• novelty isn’t always responsible for unintuitive design, sometimes it is simplicity
  • intuitive design is a personal thing – it is based on what you currently know (your previous experiences)
  • intuitive design is evolutionary – as the technology matures, our expectation for intuitive design increases.
  • Current Knowledge (what the user brings with them to the design) & Target Knowledge (what they need to have to complete their task)
  • In between ‘Current’ and ‘Target’ knowledge = ‘The Gap’. Design happens in The Gap.
  • is anyone at #uxlondon heading over to tonight’s UX London bookclub? (via @Wandster) > I am! :)
  • Lots of excellent (but not so tweetable) comparisons of IM setup pages and their relative ‘intuitiveness’
  • wizards reduce Target Knowledge, which is great… as long as they work. If they don’t work, the user is screwed.
  • a design is intuitive if target and current knowledge are the same, or the knowledge gap imperceptibly small.
  • ethnography/field research: users in the mist @jmspool
  • Techniques for creating intuitive designs: Field Studies (Current Knowledge), Usability Studies (Target Knowledge)
  • use robust personas to store and communicate what you learn from your user studies
  • can’t believe @jmspool hasn’t cracked a ‘mind the gap’ joke yet

UX London Tweets – Dan Saffer

Here is a dump of my live tweets during Dan’s presentation at UX London. I’m writing a more coherent version of this for Johnny Holland – coming soon!

  • Designing from the Inside-Out: Behaviour as the Egine of Product Design with @odannyboy
  • @21five good pickup. We don’t customise on the web. Mobile is a completely different story
  • it is easier to focus on things like form than it is on behaviour.
  • many competitive products do very similar things, it is the behaviour of the products that differentiates them (eg iphone/nokia)
  • features are not a good long term strategy for product differentiation. eg. Flip Camcorders
  • behaviour led design can be a great defender against featuritis
  • very pretty KeyNote transitions @odannyboy. Esp the glistening obligatory Don Norman quote :)
  • It’s easy to replicate features but it is hard to copy how those features behave if care is taken to design them well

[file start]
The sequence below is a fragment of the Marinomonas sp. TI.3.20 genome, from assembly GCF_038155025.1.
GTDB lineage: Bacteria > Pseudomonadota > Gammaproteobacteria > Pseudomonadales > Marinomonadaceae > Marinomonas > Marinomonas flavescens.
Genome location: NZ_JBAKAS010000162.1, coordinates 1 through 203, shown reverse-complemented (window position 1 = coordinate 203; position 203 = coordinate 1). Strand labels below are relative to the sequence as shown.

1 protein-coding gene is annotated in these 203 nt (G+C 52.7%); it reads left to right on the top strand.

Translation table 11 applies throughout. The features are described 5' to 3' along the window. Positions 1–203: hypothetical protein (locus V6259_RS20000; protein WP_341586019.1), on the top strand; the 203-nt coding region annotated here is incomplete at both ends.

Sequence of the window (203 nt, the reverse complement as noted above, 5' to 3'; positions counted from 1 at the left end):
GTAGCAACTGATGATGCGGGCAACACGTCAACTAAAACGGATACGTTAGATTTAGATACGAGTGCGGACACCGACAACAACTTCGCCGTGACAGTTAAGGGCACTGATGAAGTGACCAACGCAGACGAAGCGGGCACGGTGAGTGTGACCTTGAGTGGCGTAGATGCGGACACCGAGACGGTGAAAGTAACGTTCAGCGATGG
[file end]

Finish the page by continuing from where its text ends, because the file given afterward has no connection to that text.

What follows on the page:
• Stop looking for people’s goals and preferences and start looking for what they do and why they do it.
  • Focus on: Motivations, Expectations, Actions, not demographics or preferences for customer modeling
  • Transitions Matter #uxlondon (ref: previous tweet re: Dan’s keynote transitions. lol)
  • @odannyboy is talking about Buddha Nature (core activity) and the Hero Task. Think they would enjoy @lukewdesign‘s Parti
  • If the product was an action, what would that action be? There is a big difference btwn ‘design X’ and ‘design something to do X’
  • ‘So, am I saying form follows function? Somewhat, but don’t quote me’ @odannyboy

UX London Tweets – Luke Wroblewski

Here is a dump of my live tweets during Luke’s presentation at UX London. I’m writing a more coherent version of this for Johnny Holland – coming soon!

  • Next up at #uxlondon @lukewdesign talking about Parti & the Design Sandwich… cryptic much! :)
  • How do all the things like design patterns, best practices, design principles, design visions etc. fit together?
  • imagine having 590 Million customers and 10K stakeholders… that’s Design that homepage!
  • Parti = the big idea
  • A parti is different to a vision statement bc it is expressed through the language of design incl. experiential and aesthetic
  • tech opportunity, resource alightment, company strategy, market factors, customer insights, all contribute to Parti
  • Parti derives from usage metrics, customer feedback, market trends, corporate strategy, revenue objectives, concept testing….
  • Parti – ‘the dashboard for what you love on the web’
  • emerging theme from #uxlondon – communicating your design work/principles effectively is as important as the design work you’re doing.
  • It’s not about having control over this big idea, it’s about being able to get everyone aligned around it.
  • no one customises/personalises. (@lukewdesign of says so – tell your boss)
  • The top of the Design Sandwich is Design Principles (Jensen Harris’ MS Design Tenets on screen for the 2nd time today)
  • Good idea or no? Someone has an idea, evaluate that idea against your design principles – does that idea align with principle?
  • Design Considerations are at the bottom of the Design Sandwich (Opportunities & Limitations)
  • What is Best Practice? Not how you can solve a problem but how you should solve it.
  • in situations where bad decisions happened, people lacked some information that would have helped make the right decision @jmspool
  • the rest of the design sandwich (the filling) = design patterns, best practices and research/testing.
  • a poor designer will attempt to hold onto a failed parti, thus losing the integrity of the whole. Create another parti!